have never heard of this Etude company and wish to state categorically
that I have no contract with them whatsoever." And he writes
that he never in his life has conducted Selections from Thamos King
of Egypt and has never recorded for any company Rimsky-Korsakov's
"Le cocq d'or".
April of 1955 the recording of The Tempest was issued in Great Britain
on Concert Artist LPA 1022, but here coupled with Fekete's
own composition 'Caucasus Ballet Suite'. The issue in England had
nothing to do with Remington as Zoltan Fekete owned copyright on both
sound recordings. Although a Concert Artist release, reviewer R.F.
exactly described the Remington-like sound character and the quality
of the performance of this recording in the April 1955 issue of (then)
performance is reasonably good, though lacking in precision
of attack, but the balance of the instruments is not satisfactory.
There is no mellowness about the string toneand after
all they are Viennese violins and cannot really sound like this.
The microphone, presumably too close, is picking up too much
from too few desks, and the result is edgy tone with some distortion
On the other side there is a piece by the conductor who is not
known by Grove or any other book of reference that I can find.
Readers will notice that he has been doing a lot of recording
in Vienna lately. According to the sleeve he is a Hungarian
who has lived in America since just before the war. Had I not
been told, I would have guessed that his Caucasus was the work
of a pupil of Rimsky-Korsakov writing in the 1890's. It seems
to me to be quite without merit. - Roger Fiske, The Gramophone,
may disagree somewhat - as I do - with the reviewer's qualification
of the performance of The Tempest as being "reasonably good".
It suffice to listen to the - indeed badly recorded - but exhilarating
performance on the Remington disc. The harsh string tone can certainly
be corrected somewhat. But it is clear that Fekete is in full command
of the orchestra and the players show that they really can cope with
the virtuoso passages of the storm building up and raging. Noteworthy
is the brass section of the Orchestra of the Viennese Symphonic Society.
It is not a polished recording, that's for sure, yet Fekete's is a
strong and captivating performance and reminds one of the suspense
generated by the sound track of an old 1950's B-movie, indicating
the important influence of European, Eastern European and Russian
artists, musicians and composers in Hollywood at the time.
- Bruckner: Symphony no. 3 (1889 ver., pub. Rättig 1890)
- Zoltán Fekete, Salzburg Mozarteum Orchestra (1950).
1950 on this recording had been available on Concert Hall Society
CHS 1065. In the beginning of 1954 Concert Hall CHS 1065 was no
longer available and had been deleted from Schwann Long Playing Record
Catalog. The reason was that Concert Hall had now recorded a Bruckner
Third with Walter Goehr conducting The Netherlands Philharmonic
Orchestra which was released on Concert Hall CHS 1195
and was well received by the critics. In High Fidelity Magazine of
April 1954, critic Paul Affelder wrote: "Walter Goehr conducts
a compact, intense performance that is played in fine fashion by the
Netherlands Philharmonic." From then on the original recording
of Fekete's performance from 1950 became available on Remington
R-199-138. It is definitely not a Remington MUSIRAMA recording
as is suggested by cover and label. In Great Britain the Fekete recording
was released on Concert Artist LPA 1018. Many years later it
also appeared on Qualiton (Hungaroton) LP HLPX 1047. See
A curiosity is Concerteum CR 326 on which Zoltán Fekete
conducts "Orchestral Suite" (Suite d'orchestre, Op. 3) by
Béla Bartók. Although the Bartok Suite recording
appeared on Concerteum with the specific Remington prefix CR,
the Suite never appeared on Remington but was released on Colosseum
CLPS 1010 in the US. A release on Remington was maybe planned but
did not go through. It could well be that the plates were cut in the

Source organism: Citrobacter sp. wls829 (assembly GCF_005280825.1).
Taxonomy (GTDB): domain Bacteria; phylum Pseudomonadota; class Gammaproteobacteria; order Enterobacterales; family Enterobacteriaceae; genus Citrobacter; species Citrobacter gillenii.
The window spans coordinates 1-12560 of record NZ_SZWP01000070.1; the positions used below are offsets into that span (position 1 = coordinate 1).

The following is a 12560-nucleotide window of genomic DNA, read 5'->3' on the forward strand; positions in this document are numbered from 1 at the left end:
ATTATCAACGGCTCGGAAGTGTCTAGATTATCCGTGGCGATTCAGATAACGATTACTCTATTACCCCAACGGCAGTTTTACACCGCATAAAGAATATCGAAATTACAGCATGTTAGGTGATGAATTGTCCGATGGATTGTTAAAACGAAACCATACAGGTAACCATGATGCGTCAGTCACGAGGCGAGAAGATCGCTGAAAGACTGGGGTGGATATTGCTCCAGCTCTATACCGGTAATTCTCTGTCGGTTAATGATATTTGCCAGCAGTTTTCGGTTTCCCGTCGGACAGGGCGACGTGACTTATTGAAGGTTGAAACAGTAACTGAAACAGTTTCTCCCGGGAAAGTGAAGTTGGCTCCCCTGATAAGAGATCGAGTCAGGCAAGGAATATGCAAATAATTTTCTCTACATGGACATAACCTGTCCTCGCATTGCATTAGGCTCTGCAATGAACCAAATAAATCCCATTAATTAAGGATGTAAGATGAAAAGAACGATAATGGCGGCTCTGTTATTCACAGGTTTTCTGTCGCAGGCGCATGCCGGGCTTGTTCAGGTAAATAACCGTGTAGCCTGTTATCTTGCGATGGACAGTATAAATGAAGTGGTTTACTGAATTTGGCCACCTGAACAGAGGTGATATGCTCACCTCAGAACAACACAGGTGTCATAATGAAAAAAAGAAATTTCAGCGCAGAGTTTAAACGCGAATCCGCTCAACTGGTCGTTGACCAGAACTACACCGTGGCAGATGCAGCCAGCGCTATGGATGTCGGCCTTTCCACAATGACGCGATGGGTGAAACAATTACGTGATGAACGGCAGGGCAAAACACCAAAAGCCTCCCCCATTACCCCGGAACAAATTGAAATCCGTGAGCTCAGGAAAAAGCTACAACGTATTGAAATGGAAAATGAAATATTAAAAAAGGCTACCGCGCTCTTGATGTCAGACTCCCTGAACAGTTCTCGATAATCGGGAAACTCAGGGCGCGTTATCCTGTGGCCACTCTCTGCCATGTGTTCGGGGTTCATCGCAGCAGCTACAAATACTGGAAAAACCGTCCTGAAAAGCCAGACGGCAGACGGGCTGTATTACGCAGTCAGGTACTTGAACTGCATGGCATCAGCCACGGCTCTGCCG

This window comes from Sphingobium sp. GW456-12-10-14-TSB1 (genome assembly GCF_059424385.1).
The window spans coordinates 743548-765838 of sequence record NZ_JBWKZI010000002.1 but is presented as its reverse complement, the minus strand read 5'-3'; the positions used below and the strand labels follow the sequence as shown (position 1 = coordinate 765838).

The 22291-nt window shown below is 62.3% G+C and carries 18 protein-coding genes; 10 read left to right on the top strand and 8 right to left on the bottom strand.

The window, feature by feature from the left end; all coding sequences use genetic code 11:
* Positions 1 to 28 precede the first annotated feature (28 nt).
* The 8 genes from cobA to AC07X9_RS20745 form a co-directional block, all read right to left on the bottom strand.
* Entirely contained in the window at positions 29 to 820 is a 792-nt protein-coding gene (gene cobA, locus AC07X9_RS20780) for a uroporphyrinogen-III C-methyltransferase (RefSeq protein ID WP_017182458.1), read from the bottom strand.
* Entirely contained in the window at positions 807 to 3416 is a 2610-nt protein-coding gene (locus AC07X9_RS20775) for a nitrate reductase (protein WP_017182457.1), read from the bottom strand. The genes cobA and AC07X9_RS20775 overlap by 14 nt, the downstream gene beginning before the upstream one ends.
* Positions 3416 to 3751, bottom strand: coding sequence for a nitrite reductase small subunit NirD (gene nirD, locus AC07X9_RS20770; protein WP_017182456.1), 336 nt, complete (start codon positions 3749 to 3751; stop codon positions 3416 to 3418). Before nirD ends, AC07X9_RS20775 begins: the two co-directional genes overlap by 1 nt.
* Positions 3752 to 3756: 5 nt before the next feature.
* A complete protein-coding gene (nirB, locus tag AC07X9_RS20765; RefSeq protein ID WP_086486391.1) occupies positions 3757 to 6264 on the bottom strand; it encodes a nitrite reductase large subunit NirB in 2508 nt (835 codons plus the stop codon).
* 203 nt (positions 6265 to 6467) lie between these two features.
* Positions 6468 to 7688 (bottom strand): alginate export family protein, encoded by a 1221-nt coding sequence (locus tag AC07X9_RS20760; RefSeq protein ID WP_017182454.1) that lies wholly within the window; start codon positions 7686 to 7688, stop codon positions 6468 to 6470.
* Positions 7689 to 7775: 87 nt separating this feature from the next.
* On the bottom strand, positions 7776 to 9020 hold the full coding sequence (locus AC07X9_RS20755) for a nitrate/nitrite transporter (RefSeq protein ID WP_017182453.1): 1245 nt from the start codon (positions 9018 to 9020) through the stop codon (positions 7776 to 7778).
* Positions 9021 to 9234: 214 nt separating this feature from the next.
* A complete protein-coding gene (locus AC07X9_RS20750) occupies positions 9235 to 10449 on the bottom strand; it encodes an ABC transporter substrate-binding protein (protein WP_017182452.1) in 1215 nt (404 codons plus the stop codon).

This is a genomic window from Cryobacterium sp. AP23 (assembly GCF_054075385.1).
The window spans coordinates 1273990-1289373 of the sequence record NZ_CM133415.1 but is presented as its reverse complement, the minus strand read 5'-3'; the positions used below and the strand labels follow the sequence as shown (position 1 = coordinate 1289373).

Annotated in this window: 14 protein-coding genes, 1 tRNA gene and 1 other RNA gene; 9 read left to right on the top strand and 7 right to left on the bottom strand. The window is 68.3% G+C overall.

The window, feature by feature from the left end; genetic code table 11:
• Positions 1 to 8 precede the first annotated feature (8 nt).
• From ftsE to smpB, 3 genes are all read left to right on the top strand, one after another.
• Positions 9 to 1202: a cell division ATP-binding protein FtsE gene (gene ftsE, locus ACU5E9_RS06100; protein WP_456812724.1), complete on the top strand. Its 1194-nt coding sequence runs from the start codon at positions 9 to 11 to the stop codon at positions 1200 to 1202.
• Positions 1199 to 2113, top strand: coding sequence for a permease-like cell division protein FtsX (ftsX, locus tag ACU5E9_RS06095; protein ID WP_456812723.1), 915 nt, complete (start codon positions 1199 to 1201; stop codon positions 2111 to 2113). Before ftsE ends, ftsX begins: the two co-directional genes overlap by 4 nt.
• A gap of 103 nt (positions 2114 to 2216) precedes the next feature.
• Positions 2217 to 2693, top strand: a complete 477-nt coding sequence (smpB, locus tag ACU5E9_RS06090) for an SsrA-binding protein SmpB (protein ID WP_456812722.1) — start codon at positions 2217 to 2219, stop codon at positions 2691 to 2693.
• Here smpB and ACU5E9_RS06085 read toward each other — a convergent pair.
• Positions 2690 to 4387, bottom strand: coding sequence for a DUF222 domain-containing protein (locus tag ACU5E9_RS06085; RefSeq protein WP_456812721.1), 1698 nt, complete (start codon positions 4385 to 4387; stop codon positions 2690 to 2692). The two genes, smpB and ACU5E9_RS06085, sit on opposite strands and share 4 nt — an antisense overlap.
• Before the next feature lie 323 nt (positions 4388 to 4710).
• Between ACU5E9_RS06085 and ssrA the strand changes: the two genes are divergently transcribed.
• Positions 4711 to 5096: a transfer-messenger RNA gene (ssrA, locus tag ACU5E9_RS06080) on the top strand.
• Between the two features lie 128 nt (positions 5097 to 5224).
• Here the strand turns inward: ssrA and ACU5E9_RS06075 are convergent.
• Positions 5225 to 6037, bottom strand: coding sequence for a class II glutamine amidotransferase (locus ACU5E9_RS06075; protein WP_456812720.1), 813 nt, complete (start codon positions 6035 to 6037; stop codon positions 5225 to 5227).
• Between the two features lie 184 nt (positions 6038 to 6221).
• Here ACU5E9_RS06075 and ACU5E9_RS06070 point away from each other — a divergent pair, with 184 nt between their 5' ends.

Webster pressing plant or at
least by the same engineer who cut the lacquers of other Remingtons.
Remington releases on the Concerteum
Fekete on other labels:
Fekete: "Caucasus Ballet Suite" Colosseum CLPS
1011. (April 1955)
Fekete: "Snow White Ballet Suite" Colosseum CLPS
Berlioz: Le corsair, Prague Symphony Orchestra - Supraphon
Berlioz: Le Corsaire, Benvenuto Cellini.
Vincent d'Indy: La mort de Wallenstein, Istar.
Prague Symphony Orchestra - Supraphon SUA ST 50735. Issued
as a Crossroad release in the USA. Prague Symphony Orchestra
conducted by Zoltan Fekete.
Schubert: Symphony in C, D 812, "Gastein Symphony" (orchestration
by Fritz Oeser of Schubert's Grand Duo Opus 140. Colosseum
CLPS 1013. In Great Britain Concert Artist LPA 1022.
Béla Bartok: Suite for Orchestras No. 1, opus 3 - Colosseum
In France on
Concerteum CR 326 (1955) even
though it was not an original Remington recording (CR meaning Concerteum
Mahler: - Das Klagende Lied.
Ilona Steingruber (Soprano), Sieglinde Wagner (Contralto) and Ernst
Majkut (Tenor). Vienna State Opera Orchestra, conductor Zoltan Fekete.
In Great Britain this recording was not released as a Mercury but
was issued on Concert Artist LPA 1021 released in April 1955.
Friederich Handel: Jephta Suite No. I , arranged by Zoltan Fekete.
Joseph Haydn: Symphony in C (arranged by Fekete). Salzburg
Mozarteurn Orchestra conducted by Zoltan Fekete. Mercury 10066.
In Great Britain Concert Artist LPA 1074, released in December
Fekete in 1950. Photo taken from Mercury MG 10066, the recording
of Fekete's Jephta Suite based on the later compositions of Georg
Friedrich Handel - Saul, Alceste, Samson, Solomon, Joshua and
the Triumph of Time and Truth - Fekete conducting the Salzburg
Mozarteum Orchestra. That same record contains Fekete's edition
of Haydn's Symphony in C Major. MG 10066 was released in
The Vigil of Venus. Ilona Steingrunber (Soprano), Otto Wiener (Baritone),
Vienna Academy Choir conducted by Ferdinand Grossman, The Vienna State
Opera Orchestra conducted by Zoltan Fekete. MGM E3085. (1955).
Friedrick Handel: Alceste Suite and Festival Suite (arranged by
Zoltan Fekete). Vienna State Opera Orchestra conducted by Zoltan Fekete.
Colosseum CLPS 1012. Concert Artist LPA 1005 in Great
Haydn: Symphonies 86, 88. Salzburg Mozarteum Orchestra conducted
by Zoltan Fekete. Mercury MG 10071
Frederick Handel: The Triumph of Truth arranged by Zoltan Fekete.
The Orchestral Society of Vienna conducted by Zoltan Fekete. Lyrichord
LL 25. In Great Britain Concert Artist LPA 1012
Massenet: Werther, excerpts. Geori Boué (Soprano), Barnay
Marti (Tenor). Orchestra conducted by Zoltan Fekete. Orphée
51082 E (France). Later issued on Vogue LDM 30130.
Rudolf A. Bruil.
Page first published on March 29, 2009